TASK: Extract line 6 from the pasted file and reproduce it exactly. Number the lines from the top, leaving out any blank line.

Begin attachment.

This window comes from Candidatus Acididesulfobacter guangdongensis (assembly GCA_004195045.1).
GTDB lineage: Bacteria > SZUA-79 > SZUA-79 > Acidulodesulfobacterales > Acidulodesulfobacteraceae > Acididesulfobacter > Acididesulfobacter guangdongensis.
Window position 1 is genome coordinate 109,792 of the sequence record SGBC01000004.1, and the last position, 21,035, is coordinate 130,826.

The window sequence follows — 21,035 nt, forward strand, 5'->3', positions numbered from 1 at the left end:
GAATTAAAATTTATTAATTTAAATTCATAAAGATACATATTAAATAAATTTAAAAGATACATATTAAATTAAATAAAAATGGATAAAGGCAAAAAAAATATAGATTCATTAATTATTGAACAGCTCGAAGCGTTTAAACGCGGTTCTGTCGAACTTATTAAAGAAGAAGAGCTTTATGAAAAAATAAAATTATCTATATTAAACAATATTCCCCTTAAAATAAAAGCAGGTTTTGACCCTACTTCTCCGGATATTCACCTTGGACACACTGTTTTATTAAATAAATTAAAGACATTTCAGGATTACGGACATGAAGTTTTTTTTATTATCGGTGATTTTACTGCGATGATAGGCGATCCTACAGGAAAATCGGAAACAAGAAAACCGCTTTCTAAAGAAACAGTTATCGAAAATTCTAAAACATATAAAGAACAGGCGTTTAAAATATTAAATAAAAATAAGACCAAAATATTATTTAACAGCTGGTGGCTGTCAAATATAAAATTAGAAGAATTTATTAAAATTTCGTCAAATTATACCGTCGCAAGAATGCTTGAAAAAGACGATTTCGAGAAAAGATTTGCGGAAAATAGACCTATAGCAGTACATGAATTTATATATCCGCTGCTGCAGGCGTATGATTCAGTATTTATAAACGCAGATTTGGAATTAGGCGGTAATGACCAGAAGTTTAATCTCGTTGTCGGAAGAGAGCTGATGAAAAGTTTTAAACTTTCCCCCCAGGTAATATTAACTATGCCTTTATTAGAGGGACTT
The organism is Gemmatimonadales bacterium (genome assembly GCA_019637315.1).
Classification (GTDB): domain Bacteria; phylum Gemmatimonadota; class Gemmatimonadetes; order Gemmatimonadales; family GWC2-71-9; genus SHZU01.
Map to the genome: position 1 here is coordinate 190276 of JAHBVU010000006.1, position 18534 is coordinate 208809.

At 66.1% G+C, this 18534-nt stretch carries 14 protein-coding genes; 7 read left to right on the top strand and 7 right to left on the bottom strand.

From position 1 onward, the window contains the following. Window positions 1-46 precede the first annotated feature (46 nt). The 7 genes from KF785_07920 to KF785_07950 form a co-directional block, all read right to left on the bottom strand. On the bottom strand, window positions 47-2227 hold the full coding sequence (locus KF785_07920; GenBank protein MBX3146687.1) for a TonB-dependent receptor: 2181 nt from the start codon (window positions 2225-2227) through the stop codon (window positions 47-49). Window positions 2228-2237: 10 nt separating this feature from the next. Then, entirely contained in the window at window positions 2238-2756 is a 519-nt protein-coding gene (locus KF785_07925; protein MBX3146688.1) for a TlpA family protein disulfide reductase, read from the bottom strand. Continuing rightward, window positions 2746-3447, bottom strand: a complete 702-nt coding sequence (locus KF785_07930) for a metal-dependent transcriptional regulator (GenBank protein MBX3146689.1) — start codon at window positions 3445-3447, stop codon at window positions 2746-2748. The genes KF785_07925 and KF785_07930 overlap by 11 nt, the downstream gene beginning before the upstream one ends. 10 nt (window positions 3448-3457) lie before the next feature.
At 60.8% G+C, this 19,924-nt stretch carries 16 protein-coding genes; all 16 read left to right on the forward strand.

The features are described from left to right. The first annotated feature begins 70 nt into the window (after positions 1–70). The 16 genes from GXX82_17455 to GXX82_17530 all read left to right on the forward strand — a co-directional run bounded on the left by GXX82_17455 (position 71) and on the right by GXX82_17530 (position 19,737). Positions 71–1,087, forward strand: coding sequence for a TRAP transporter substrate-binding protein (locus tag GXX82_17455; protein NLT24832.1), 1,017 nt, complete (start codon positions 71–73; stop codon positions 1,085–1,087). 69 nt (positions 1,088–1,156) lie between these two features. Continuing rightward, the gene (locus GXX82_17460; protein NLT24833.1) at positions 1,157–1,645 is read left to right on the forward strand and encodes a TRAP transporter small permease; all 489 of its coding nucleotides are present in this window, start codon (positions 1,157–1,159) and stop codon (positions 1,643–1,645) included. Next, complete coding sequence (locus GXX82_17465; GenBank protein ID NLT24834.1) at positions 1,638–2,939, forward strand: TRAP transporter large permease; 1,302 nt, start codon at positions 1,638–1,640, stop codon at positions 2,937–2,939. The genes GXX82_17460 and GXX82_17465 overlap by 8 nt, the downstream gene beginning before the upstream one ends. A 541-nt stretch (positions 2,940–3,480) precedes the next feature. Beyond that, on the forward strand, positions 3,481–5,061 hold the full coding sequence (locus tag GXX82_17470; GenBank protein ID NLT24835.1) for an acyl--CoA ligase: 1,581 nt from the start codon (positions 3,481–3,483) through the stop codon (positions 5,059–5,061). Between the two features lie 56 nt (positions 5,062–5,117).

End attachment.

The organism is Gemmatimonadales bacterium (genome assembly GCA_019637315.1).